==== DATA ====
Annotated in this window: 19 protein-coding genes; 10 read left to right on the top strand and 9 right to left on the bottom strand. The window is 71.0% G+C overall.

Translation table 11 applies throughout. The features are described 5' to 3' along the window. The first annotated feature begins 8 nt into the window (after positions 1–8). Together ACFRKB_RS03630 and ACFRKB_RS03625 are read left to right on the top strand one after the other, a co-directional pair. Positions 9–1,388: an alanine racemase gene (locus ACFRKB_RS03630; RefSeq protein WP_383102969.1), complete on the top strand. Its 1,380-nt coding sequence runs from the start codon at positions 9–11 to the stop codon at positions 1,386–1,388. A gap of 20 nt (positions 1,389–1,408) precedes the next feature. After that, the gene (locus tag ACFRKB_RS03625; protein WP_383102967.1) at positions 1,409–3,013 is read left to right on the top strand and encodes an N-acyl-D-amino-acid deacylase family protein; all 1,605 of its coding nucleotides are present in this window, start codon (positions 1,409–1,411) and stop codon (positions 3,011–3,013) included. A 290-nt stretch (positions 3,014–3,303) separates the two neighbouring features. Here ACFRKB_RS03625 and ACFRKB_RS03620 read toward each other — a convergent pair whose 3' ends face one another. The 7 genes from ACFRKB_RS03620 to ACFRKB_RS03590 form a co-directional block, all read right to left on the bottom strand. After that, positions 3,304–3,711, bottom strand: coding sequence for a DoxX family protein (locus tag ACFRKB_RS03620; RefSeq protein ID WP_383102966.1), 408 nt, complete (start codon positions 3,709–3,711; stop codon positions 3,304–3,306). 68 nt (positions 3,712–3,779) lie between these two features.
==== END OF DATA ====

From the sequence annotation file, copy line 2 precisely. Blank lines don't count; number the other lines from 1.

Translation table 11 applies throughout. The features are described 5' to 3' along the window. The first annotated feature begins 8 nt into the window (after positions 1–8). Together ACFRKB_RS03630 and ACFRKB_RS03625 are read left to right on the top strand one after the other, a co-directional pair. Positions 9–1,388: an alanine racemase gene (locus ACFRKB_RS03630; RefSeq protein WP_383102969.1), complete on the top strand. Its 1,380-nt coding sequence runs from the start codon at positions 9–11 to the stop codon at positions 1,386–1,388. A gap of 20 nt (positions 1,389–1,408) precedes the next feature. After that, the gene (locus tag ACFRKB_RS03625; protein WP_383102967.1) at positions 1,409–3,013 is read left to right on the top strand and encodes an N-acyl-D-amino-acid deacylase family protein; all 1,605 of its coding nucleotides are present in this window, start codon (positions 1,409–1,411) and stop codon (positions 3,011–3,013) included. A 290-nt stretch (positions 3,014–3,303) separates the two neighbouring features. Here ACFRKB_RS03625 and ACFRKB_RS03620 read toward each other — a convergent pair whose 3' ends face one another. The 7 genes from ACFRKB_RS03620 to ACFRKB_RS03590 form a co-directional block, all read right to left on the bottom strand. After that, positions 3,304–3,711, bottom strand: coding sequence for a DoxX family protein (locus tag ACFRKB_RS03620; RefSeq protein ID WP_383102966.1), 408 nt, complete (start codon positions 3,709–3,711; stop codon positions 3,304–3,306). 68 nt (positions 3,712–3,779) lie between these two features.